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MARKETING HELP



I am really sorry to trouble all you good people, but I am getting
increasingly concerned in case I have misunderstood something.  I have
spoken to Peter Swinson, our telecine product manager, and Terry Mead,
who has been head of advanced telecine development projects here at
Cintel for many years, and they are as confused as I am.  I hope that
someone out there can help.  You see, I have just read a new
advertisement from Philips for the Spirit, published in an American
trade magazine which has the headline "Every luscious frame digitally
scanned at 2,000 lines in real time".  And I have two questions to ask
of our colleagues at Philips.  First is to Philips.  Do you really
mean 2,000 lines?  Or do you mean 2,000 pixels per line.  There is an
awfully big difference between the two.  And second, do you mean
scanned in colour or black and white (luminance)?  Because my
understanding - and that of Peter and Terry, and of respected people
who contribute to the TIG like Mike Orton and Howard Lukk to name just
the ones who have recently commented - is that the Kodak CCD head used
in Spirit scans colour at 960 pixels per line and luminance at 1,920 pixels
per line.

Neither is actually either 2,000 pixels or the true data standard of
2,048 pixels, but we can perhaps be generous.  What we can say for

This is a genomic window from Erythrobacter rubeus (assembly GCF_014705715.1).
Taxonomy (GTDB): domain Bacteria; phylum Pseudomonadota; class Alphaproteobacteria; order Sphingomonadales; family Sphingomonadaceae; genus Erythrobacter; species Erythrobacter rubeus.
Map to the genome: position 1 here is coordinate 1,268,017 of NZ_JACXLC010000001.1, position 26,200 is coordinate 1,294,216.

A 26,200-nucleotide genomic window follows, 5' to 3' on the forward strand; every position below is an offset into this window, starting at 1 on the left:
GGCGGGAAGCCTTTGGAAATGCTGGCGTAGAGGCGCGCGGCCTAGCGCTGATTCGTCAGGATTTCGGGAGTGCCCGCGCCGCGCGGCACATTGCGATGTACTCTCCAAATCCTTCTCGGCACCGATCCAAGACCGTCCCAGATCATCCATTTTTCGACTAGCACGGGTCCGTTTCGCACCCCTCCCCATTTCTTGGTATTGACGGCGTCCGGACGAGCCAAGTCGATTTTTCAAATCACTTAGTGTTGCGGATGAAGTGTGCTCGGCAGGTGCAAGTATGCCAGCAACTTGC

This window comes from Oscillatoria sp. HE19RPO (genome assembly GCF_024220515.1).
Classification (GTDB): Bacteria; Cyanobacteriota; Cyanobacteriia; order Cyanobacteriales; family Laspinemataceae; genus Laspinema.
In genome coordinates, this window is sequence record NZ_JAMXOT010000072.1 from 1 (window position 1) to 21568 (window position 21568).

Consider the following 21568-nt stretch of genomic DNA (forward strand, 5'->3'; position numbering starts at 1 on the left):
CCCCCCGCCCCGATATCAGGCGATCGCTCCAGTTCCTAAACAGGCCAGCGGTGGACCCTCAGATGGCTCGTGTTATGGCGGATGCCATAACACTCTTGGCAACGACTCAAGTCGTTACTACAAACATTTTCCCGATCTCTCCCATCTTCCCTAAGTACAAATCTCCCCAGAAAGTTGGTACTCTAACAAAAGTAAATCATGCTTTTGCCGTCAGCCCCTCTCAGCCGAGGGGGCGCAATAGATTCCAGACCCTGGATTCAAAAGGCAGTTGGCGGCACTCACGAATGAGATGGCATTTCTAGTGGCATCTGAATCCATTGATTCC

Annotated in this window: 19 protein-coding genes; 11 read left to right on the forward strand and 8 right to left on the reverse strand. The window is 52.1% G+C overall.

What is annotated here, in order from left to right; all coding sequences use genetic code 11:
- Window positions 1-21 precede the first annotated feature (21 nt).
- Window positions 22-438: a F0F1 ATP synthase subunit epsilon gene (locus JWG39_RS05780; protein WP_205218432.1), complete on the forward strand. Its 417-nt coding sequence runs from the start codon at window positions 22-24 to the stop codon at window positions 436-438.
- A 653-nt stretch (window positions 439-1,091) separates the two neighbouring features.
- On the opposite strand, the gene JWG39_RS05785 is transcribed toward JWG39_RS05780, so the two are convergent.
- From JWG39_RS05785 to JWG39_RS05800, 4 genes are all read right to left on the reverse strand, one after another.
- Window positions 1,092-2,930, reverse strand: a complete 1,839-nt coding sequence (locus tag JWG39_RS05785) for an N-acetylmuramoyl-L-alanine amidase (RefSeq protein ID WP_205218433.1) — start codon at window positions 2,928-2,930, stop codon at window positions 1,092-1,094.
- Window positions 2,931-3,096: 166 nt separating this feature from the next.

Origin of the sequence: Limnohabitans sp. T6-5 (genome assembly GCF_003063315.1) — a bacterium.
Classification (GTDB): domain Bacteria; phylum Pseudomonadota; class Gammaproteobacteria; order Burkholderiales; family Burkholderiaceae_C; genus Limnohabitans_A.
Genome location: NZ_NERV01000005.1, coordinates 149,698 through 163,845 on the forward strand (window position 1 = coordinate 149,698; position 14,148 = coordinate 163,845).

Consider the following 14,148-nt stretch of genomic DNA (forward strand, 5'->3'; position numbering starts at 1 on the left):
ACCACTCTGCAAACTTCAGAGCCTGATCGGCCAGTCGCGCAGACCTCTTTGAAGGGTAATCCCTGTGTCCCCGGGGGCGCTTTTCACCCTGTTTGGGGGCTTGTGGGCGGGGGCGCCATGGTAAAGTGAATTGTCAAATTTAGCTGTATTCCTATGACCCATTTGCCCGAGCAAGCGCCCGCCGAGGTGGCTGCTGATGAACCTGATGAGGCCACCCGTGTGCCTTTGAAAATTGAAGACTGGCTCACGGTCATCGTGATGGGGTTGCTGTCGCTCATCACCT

certain, though, is that Spirit actually scans colour at something a
little below 1,000 pixels per line on 720 lines at its maximum
resolution.

I have to agree of course, that you cannot get 2K pixels (and 2,000
lines) real time out of a "typical telecine ", because it is not
designed to do it.

Also in the advertisement there is a caption saying "Try that on typical
telecine".

I guess this is like advertising a Jeep for its carrying capacity, then
saying "try that on a typical Ferrari".

The simple fact is that there is no telecine - in the sense of a real
time or near real time transfer system, which responds to the creative
decisions of a colorist - on the market today which can scan 2K colour
images.  Wait just three months, though, and you will see the first
deliveries of C-Reality, which scans 2,048 pixels per line in each of
red, green and blue, and has a built in full-function colour processor
as well.

At Cintel we try to respect our competitors, and we certainly credit you
our customers with the intelligence to work out what the technology can do for
your creativity and your business.

David Fenton

PS: Can anyone tell me what you can do with real-time 2K data?  Can
anyone realistically justify the colossal hardware investment required
to handle such vast quantities of data per second in the commercial
environment of post production?





---
Thanks to Jan Janowski for support of the TIG in 1998
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